Last night, the Cubs and Pirates were locked in a pitcher’s duel at PNC, wherein neither team scored a single run until the Cubs took the lead on a triple in the top of the ninth inning.
And while a vast majority of the credit for the low-scoring affair should go to the pitchers, particularly starters Jose Quintana and Gerrit Cole, the defense deserves some love, too.
And whenever you mention a sparkling play on the Cubs’ defense (at least, in the last 2-3 years), one name frequently comes to mind: Ednel Javier Báez. And, sure enough, he was right there in the thick of it last night.
For El Mago’s headlining performance last night, he combined quick reactions with elite baseball intelligence to set up this crucial double play in the sixth:
Javy’s got it. pic.twitter.com/rDUIg2nFau
— Chicago Cubs (@Cubs) September 7, 2017
In what is quickly becoming a Javy Baez special (we’ll get to that in a second), the Cubs young shortstop purposefully lets an infield liner drop in front of him, so that he can get the lead runner out at third and have a shot at a double play … which they nailed with a nice stretch from Tommy La Stella.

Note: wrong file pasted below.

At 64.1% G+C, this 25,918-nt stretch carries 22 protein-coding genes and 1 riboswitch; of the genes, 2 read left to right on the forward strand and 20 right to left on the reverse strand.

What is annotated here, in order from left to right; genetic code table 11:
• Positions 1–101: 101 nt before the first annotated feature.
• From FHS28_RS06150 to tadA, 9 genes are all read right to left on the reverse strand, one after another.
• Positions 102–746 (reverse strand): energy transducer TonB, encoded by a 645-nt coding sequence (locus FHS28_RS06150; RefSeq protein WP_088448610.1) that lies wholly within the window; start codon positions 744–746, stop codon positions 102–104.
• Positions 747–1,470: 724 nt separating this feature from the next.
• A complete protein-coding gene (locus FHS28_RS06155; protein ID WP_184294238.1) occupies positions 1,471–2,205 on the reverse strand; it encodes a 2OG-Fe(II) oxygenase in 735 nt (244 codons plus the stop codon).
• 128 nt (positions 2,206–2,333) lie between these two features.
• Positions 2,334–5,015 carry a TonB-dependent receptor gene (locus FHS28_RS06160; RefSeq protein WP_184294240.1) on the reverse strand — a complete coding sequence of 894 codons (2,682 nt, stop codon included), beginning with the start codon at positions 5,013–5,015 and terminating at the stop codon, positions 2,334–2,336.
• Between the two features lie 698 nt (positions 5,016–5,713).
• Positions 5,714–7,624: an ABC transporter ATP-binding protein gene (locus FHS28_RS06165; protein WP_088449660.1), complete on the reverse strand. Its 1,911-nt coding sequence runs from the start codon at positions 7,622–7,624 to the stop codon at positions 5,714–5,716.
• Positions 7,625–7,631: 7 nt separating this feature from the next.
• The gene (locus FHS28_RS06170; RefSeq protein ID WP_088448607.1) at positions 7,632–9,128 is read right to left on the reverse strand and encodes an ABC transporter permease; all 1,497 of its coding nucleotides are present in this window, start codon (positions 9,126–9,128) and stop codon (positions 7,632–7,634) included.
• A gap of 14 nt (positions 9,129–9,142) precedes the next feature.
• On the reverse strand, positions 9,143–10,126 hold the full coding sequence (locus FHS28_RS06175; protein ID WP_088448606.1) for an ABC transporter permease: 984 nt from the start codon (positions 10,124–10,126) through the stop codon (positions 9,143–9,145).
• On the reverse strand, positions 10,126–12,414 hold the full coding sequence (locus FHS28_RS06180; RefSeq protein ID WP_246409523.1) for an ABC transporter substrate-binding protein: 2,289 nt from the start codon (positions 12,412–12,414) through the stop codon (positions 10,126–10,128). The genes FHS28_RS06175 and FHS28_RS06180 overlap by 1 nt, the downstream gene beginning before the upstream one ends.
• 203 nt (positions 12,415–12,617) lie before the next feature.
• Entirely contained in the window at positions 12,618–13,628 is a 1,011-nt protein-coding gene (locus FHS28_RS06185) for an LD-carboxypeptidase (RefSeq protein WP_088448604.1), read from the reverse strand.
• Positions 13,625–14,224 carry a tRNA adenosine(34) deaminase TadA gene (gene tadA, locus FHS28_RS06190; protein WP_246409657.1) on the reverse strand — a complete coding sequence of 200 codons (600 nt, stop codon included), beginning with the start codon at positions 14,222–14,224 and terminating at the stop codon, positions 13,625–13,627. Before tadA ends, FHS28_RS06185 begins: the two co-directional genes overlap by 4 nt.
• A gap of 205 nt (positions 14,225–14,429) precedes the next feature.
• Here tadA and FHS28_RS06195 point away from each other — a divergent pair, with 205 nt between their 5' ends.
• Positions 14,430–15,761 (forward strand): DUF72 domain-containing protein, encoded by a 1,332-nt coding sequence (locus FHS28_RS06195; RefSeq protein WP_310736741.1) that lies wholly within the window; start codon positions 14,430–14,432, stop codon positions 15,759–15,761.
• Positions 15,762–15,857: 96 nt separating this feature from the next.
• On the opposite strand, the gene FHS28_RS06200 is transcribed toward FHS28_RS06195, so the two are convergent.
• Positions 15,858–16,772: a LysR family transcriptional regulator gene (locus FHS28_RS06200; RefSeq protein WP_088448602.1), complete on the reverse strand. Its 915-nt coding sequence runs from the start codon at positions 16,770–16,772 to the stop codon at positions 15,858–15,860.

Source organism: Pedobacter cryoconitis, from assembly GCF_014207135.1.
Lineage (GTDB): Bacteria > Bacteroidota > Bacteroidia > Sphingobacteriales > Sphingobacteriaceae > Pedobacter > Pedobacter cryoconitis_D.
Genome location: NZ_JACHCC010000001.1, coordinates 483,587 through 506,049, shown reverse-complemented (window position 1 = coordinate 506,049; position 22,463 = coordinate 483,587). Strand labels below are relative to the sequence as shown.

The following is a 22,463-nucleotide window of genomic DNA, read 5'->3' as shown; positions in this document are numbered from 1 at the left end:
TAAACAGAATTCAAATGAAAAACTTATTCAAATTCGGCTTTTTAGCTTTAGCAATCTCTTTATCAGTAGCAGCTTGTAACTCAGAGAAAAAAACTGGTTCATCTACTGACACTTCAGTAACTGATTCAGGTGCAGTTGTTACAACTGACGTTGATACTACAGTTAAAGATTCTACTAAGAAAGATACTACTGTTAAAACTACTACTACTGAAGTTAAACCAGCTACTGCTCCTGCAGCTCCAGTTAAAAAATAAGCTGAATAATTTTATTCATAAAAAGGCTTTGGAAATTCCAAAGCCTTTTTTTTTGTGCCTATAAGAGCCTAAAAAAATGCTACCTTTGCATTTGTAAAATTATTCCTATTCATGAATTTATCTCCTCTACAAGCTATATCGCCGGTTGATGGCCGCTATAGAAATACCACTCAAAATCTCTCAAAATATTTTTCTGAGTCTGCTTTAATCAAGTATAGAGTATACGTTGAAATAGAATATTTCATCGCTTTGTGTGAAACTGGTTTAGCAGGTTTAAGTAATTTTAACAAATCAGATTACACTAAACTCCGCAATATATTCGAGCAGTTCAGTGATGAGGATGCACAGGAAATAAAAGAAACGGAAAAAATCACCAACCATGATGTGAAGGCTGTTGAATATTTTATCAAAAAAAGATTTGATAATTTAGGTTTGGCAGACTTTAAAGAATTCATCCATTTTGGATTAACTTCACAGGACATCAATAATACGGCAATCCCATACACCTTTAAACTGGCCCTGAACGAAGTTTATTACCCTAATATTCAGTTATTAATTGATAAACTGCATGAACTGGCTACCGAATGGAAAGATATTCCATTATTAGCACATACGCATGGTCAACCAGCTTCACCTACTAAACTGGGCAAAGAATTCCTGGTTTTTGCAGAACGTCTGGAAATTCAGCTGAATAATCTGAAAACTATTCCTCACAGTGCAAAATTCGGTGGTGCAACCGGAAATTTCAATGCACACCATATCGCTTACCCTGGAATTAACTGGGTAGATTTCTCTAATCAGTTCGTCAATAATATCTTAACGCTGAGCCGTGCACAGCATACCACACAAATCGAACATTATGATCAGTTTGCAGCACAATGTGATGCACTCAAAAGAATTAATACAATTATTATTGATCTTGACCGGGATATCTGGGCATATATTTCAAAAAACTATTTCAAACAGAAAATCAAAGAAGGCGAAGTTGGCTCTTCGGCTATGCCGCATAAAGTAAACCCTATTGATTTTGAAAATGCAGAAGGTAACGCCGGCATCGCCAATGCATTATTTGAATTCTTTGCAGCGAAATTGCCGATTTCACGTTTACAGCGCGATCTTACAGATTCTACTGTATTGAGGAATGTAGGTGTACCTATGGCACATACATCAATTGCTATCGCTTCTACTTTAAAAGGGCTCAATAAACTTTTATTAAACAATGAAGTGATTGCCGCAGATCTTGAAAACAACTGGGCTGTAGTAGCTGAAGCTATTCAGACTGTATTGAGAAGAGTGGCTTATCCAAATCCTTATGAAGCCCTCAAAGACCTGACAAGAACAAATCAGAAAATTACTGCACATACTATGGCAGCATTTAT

It’s a risky maneuver that could go wrong in so many ways (Baez could’ve fumbled the ball, Kris Bryant could’ve been ill-prepared at third, the throw to second could’ve sailed into right field, etc.), but it didn’t, and Baez comes through for the Cubs once again.
And make no mistake, that was a critical moment in the game. Had the Cubs gotten just one out there – I think it’s fair to assume that Baez wouldn’t have doubled up either runner if he’d caught it, given how hard that ball was hit (102 MPH) – Jose Quintana still has two men on with just one out and Sean Rodriguez up at the plate. And to make matters worse, Quintana was already at 103 pitches and facing the order for the third time.
For a different perspective, look at how the Pirates’ win probability changed on that single play (Point A is just after David Freese’s single to left, Point B is just after the double play):
Baez’s double-play took the Pirates chances of winning from 70% at Point A (their highest odds of the game) down to just 53.5% at Point B, and the rest is history. That’s a huge moment and a brilliant baseball play.
And if you recall, this isn’t even the first (or most high leverage) time Baez has pulled this play off. Back during Game 2 of the 2016 NLCS, Baez purposefully let a ball drop in front of him at second base with a runner on first and second, before firing it to Russell kick-starting a critical double-play:
Funnily enough, that play also came in the sixth inning of a low-scoring affair with two runners on. That play, in case you’re wondering, took the Cubs odds of winning from 29.2% up to 38.3%.
Baez, man. The kid is smart.